But then there's the communication piece on the other side. And let's connect us back to where you were talking within FinTech and within financial services, we have some very smart people and we'll just call that IQ on one side, but then there's the other side of the equation, which is EQ, emotional intelligence. What needs to happen to continue to bridge this gap between IQ and EQ to bring innovation through communication, positive communication that connects back to people's pain points first and foremost, internally within an organization, if we are doing a B to B to C play with a FinTech financial brand collaboration?


Greg Palmer:

Well, so there's a couple of pieces. I think the first part is obviously just being aware that it's a challenge that you need to solve and starting to plan for it. I think the other piece that becomes really important is to put yourself in the position of somebody who's on the other side of it. And if you're a bank employee and all of a sudden you hear about a new piece of technology, your first response is going to be, am I going to lose my job because of this technology? Is this going to impact my own financial wellbeing? And if it is, then I'm not going to advocate for it. And so you have to be aware not only of you have to communicate, but you also have to structure it so that you put a solution in place that incentivizes people to do what you want them to do.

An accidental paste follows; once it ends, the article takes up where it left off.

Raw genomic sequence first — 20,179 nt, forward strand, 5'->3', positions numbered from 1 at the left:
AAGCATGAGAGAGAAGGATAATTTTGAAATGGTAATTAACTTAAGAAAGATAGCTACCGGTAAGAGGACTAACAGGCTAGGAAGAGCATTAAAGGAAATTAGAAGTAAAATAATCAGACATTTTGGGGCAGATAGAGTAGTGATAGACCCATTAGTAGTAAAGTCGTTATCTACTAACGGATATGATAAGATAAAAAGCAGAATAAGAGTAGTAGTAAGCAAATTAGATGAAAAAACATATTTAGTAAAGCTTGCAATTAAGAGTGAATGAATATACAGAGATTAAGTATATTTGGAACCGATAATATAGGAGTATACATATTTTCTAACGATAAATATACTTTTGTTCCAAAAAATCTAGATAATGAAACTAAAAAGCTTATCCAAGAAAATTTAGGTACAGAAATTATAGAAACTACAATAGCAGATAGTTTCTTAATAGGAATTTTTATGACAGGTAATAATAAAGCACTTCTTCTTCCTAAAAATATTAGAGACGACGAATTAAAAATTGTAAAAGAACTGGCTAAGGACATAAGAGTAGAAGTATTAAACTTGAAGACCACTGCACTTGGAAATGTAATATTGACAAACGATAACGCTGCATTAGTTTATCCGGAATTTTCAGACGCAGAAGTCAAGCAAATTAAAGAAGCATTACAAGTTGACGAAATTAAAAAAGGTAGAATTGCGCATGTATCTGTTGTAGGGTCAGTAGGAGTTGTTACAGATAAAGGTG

And one of the things that I think is really important, and I know a couple of companies that are starting to do this, you have to recognize where your own skillset falls short. Maybe you're a really good coder, but maybe you're not as emotionally intelligent, and that's fine. You can bring somebody into the team who has that skillset. And we see people proactively looking for this expertise, looking at bringing in psychologists or people who understand the human psyche a little bit more motivating people there's no shortage of books written from extremely successful coaches, business leaders, how to motivate people. How do I get the most out of people? You can go all the way back to how to win friends and influence people. This is like 300 years old that we've been talking about this and you can't afford to overlook it now. And so if you understand, is this something that you need to do but you don't feel comfortable doing it yourself, that's fine.